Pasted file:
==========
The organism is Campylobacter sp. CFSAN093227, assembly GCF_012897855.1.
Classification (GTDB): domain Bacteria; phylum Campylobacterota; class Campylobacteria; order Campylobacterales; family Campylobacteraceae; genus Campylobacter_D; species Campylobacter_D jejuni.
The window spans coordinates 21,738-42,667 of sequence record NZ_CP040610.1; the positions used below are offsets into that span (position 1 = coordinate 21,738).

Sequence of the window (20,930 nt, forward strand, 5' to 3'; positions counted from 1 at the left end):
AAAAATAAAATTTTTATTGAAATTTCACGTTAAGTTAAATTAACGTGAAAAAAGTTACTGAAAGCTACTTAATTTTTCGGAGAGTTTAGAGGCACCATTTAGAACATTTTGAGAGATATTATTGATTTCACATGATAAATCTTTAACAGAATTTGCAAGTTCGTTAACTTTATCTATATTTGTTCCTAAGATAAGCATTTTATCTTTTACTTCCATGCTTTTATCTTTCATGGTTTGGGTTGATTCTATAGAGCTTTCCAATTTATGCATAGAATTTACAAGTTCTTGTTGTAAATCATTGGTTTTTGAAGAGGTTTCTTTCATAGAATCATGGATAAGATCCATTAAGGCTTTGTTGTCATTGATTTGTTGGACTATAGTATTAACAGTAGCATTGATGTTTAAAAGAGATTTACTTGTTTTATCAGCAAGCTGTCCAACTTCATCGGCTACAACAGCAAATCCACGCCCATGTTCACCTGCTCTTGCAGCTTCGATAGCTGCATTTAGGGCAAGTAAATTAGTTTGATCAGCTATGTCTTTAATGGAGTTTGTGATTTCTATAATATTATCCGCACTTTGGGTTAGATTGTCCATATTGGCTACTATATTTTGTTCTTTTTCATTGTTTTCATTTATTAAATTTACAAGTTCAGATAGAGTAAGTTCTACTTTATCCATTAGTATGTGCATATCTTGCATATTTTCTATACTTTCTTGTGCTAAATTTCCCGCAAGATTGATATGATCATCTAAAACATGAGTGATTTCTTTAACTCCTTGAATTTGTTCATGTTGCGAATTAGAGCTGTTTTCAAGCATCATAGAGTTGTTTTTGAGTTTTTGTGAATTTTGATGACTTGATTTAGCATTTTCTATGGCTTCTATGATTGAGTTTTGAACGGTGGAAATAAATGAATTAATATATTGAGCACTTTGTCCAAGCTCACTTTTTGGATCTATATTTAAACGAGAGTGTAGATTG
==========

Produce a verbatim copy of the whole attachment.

The organism is Campylobacter sp. CFSAN093227, assembly GCF_012897855.1.
Classification (GTDB): domain Bacteria; phylum Campylobacterota; class Campylobacteria; order Campylobacterales; family Campylobacteraceae; genus Campylobacter_D; species Campylobacter_D jejuni.
The window spans coordinates 21,738-42,667 of sequence record NZ_CP040610.1; the positions used below are offsets into that span (position 1 = coordinate 21,738).

Sequence of the window (20,930 nt, forward strand, 5' to 3'; positions counted from 1 at the left end):
AAAAATAAAATTTTTATTGAAATTTCACGTTAAGTTAAATTAACGTGAAAAAAGTTACTGAAAGCTACTTAATTTTTCGGAGAGTTTAGAGGCACCATTTAGAACATTTTGAGAGATATTATTGATTTCACATGATAAATCTTTAACAGAATTTGCAAGTTCGTTAACTTTATCTATATTTGTTCCTAAGATAAGCATTTTATCTTTTACTTCCATGCTTTTATCTTTCATGGTTTGGGTTGATTCTATAGAGCTTTCCAATTTATGCATAGAATTTACAAGTTCTTGTTGTAAATCATTGGTTTTTGAAGAGGTTTCTTTCATAGAATCATGGATAAGATCCATTAAGGCTTTGTTGTCATTGATTTGTTGGACTATAGTATTAACAGTAGCATTGATGTTTAAAAGAGATTTACTTGTTTTATCAGCAAGCTGTCCAACTTCATCGGCTACAACAGCAAATCCACGCCCATGTTCACCTGCTCTTGCAGCTTCGATAGCTGCATTTAGGGCAAGTAAATTAGTTTGATCAGCTATGTCTTTAATGGAGTTTGTGATTTCTATAATATTATCCGCACTTTGGGTTAGATTGTCCATATTGGCTACTATATTTTGTTCTTTTTCATTGTTTTCATTTATTAAATTTACAAGTTCAGATAGAGTAAGTTCTACTTTATCCATTAGTATGTGCATATCTTGCATATTTTCTATACTTTCTTGTGCTAAATTTCCCGCAAGATTGATATGATCATCTAAAACATGAGTGATTTCTTTAACTCCTTGAATTTGTTCATGTTGCGAATTAGAGCTGTTTTCAAGCATCATAGAGTTGTTTTTGAGTTTTTGTGAATTTTGATGACTTGATTTAGCATTTTCTATGGCTTCTATGATTGAGTTTTGAACGGTGGAAATAAATGAATTAATATATTGAGCACTTTGTCCAAGCTCACTTTTTGGATCTATATTTAAACGAGAGTGTAGATTG